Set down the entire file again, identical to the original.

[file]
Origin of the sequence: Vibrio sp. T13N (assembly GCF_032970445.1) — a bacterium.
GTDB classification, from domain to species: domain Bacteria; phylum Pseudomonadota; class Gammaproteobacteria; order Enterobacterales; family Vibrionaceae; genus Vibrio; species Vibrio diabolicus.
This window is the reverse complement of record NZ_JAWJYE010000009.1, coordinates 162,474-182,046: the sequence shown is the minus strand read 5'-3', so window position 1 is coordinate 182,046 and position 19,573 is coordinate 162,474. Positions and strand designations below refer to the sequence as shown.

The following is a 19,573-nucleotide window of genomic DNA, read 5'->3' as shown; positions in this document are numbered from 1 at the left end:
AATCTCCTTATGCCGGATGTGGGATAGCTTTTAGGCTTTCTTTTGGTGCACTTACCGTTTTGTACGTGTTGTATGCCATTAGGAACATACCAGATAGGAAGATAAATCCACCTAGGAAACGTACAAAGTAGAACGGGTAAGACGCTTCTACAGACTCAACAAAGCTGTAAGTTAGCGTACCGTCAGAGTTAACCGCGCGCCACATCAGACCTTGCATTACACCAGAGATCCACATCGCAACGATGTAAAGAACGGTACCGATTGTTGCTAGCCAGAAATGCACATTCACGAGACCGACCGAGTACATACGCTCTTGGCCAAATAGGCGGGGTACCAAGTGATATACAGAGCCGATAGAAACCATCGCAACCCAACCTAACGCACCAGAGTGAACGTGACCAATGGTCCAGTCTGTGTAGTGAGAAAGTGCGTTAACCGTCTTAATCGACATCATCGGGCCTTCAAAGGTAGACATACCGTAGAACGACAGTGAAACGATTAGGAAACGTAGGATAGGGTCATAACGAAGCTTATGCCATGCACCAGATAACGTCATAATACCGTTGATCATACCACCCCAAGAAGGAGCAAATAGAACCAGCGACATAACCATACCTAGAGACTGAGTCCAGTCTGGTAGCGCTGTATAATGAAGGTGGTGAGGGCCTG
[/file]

Origin of the sequence: Vibrio sp. T13N (assembly GCF_032970445.1) — a bacterium.
GTDB classification, from domain to species: domain Bacteria; phylum Pseudomonadota; class Gammaproteobacteria; order Enterobacterales; family Vibrionaceae; genus Vibrio; species Vibrio diabolicus.
This window is the reverse complement of record NZ_JAWJYE010000009.1, coordinates 162,474-182,046: the sequence shown is the minus strand read 5'-3', so window position 1 is coordinate 182,046 and position 19,573 is coordinate 162,474. Positions and strand designations below refer to the sequence as shown.

The following is a 19,573-nucleotide window of genomic DNA, read 5'->3' as shown; positions in this document are numbered from 1 at the left end:
AATCTCCTTATGCCGGATGTGGGATAGCTTTTAGGCTTTCTTTTGGTGCACTTACCGTTTTGTACGTGTTGTATGCCATTAGGAACATACCAGATAGGAAGATAAATCCACCTAGGAAACGTACAAAGTAGAACGGGTAAGACGCTTCTACAGACTCAACAAAGCTGTAAGTTAGCGTACCGTCAGAGTTAACCGCGCGCCACATCAGACCTTGCATTACACCAGAGATCCACATCGCAACGATGTAAAGAACGGTACCGATTGTTGCTAGCCAGAAATGCACATTCACGAGACCGACCGAGTACATACGCTCTTGGCCAAATAGGCGGGGTACCAAGTGATATACAGAGCCGATAGAAACCATCGCAACCCAACCTAACGCACCAGAGTGAACGTGACCAATGGTCCAGTCTGTGTAGTGAGAAAGTGCGTTAACCGTCTTAATCGACATCATCGGGCCTTCAAAGGTAGACATACCGTAGAACGACAGTGAAACGATTAGGAAACGTAGGATAGGGTCATAACGAAGCTTATGCCATGCACCAGATAACGTCATAATACCGTTGATCATACCACCCCAAGAAGGAGCAAATAGAACCAGCGACATAACCATACCTAGAGACTGAGTCCAGTCTGGTAGCGCTGTATAATGAAGGTGGTGAGGGCCTG